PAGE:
A rub transfer is a very useful technique in watercolor painting. Since watercolor is transparent, you always need to keep your sketch clean and light. This becomes somewhat difficult to maintain once you have a really complex composition or subject to draw. This transfer technique allows you you work out the drawing and make corrections to the drawing on another sheet of paper without worrying about keeping it clean and light. This is why a rub transfer comes in handy, because once you have completed the drawing you can transfer a very light image onto the watercolor paper. Another advantage of this is that if you mess up your watercolor painting, you still have the original drawing to transfer onto another piece of paper and start over again.
The materials you will need are a 2B graphite pencil, tracing paper, drawing paper, and watercolor paper.
Todays sample is a bulb of garlic.
The reason for using a 2B pencil is because it is soft enough to smear across the surface of the paper but not so soft that it will smudge and dirty your watercolor paper. With pencils that are softer than 2B, it runs the risk that graphite will smudge around and ruin the tracing on the watercolor paper.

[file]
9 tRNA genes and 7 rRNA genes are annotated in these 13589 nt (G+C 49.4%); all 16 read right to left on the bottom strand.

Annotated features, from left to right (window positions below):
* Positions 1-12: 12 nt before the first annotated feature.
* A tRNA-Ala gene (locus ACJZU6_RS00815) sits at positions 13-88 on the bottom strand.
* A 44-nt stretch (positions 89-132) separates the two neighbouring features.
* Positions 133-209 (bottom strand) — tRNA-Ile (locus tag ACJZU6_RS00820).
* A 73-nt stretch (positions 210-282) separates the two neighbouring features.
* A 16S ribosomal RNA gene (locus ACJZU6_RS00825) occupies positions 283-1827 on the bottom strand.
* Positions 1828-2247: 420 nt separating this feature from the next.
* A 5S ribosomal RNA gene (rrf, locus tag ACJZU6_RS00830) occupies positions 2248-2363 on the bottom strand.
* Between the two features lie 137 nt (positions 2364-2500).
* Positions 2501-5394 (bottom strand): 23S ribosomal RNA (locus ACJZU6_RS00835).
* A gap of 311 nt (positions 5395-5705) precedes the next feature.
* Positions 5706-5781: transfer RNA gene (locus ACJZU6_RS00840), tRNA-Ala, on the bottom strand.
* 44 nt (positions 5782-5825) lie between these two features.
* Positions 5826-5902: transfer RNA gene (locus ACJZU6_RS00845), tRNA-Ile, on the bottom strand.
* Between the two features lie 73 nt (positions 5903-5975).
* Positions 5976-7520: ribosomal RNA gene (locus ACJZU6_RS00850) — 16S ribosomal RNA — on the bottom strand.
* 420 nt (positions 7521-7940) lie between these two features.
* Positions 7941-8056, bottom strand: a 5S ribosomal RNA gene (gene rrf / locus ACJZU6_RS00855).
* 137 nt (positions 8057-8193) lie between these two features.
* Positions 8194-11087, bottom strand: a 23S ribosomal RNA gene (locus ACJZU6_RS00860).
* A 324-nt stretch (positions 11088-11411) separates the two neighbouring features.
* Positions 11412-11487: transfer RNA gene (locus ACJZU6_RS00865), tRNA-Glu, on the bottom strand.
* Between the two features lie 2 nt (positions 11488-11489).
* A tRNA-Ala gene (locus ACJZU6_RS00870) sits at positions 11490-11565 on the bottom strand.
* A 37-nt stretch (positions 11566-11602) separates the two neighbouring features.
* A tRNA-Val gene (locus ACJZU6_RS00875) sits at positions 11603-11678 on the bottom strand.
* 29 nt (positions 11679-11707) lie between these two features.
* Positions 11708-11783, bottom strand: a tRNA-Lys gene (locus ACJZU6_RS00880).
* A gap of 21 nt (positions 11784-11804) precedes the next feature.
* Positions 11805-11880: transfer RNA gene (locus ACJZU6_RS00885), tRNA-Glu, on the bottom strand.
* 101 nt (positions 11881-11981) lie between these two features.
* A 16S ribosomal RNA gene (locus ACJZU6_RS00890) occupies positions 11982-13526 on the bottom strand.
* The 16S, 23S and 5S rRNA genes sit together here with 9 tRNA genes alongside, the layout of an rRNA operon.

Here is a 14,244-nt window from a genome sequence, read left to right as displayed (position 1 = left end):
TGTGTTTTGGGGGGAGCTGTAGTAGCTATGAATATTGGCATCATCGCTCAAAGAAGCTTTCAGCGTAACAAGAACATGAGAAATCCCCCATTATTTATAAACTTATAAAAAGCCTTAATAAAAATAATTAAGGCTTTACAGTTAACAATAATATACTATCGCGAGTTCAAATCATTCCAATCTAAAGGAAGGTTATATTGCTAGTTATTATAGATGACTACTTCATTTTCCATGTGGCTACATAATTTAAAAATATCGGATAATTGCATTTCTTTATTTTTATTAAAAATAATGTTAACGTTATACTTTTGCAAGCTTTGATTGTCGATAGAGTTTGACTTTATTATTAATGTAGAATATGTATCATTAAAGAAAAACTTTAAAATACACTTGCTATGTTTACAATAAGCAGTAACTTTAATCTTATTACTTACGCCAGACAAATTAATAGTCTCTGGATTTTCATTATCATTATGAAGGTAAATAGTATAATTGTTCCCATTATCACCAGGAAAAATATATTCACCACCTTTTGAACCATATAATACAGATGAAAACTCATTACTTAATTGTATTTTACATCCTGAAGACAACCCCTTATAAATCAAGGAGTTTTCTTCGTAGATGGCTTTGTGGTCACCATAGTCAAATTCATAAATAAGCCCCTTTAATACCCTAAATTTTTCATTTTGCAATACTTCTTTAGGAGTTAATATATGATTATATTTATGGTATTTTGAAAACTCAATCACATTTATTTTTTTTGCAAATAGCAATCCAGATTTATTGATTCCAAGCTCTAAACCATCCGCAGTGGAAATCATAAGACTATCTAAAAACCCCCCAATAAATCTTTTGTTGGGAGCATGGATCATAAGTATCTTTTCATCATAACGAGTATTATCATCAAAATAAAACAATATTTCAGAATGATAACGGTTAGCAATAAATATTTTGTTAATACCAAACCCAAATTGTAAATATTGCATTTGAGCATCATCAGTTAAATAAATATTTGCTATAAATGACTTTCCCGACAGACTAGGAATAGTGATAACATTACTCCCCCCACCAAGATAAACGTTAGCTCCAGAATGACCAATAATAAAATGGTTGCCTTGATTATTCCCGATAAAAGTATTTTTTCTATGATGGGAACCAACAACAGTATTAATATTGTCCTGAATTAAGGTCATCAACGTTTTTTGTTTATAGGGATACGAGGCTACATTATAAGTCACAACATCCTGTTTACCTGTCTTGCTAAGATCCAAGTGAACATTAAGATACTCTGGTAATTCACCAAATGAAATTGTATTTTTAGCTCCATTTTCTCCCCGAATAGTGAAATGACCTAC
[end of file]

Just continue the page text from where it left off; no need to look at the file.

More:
Make sure you have the side with graphite rubbing facing the watercolor paper.
You can use paper tape to tape everything together to make sure that nothing will move one you.
Press down hard enough to make sure that the graphite transfers onto the watercolor paper, but not so hard as to leave indentations on the paper.
You could flip the edge of tracing paper over to check if it is transferring properly. Be careful not to move the paper, so that it won’t be out of the position when you continue tracing.
This is the finished look of the rub transfer on watercolor paper.
In this example, I was able to work out the drawing of of the garlic bulb without having to worry about ruining my watercolor paper. This is because I was able to transfer the image cleanly after the drawing was done using the rub transfer technique. Now, I am ready to begin painting.
Drawing and article by Hsuan-Chi Chen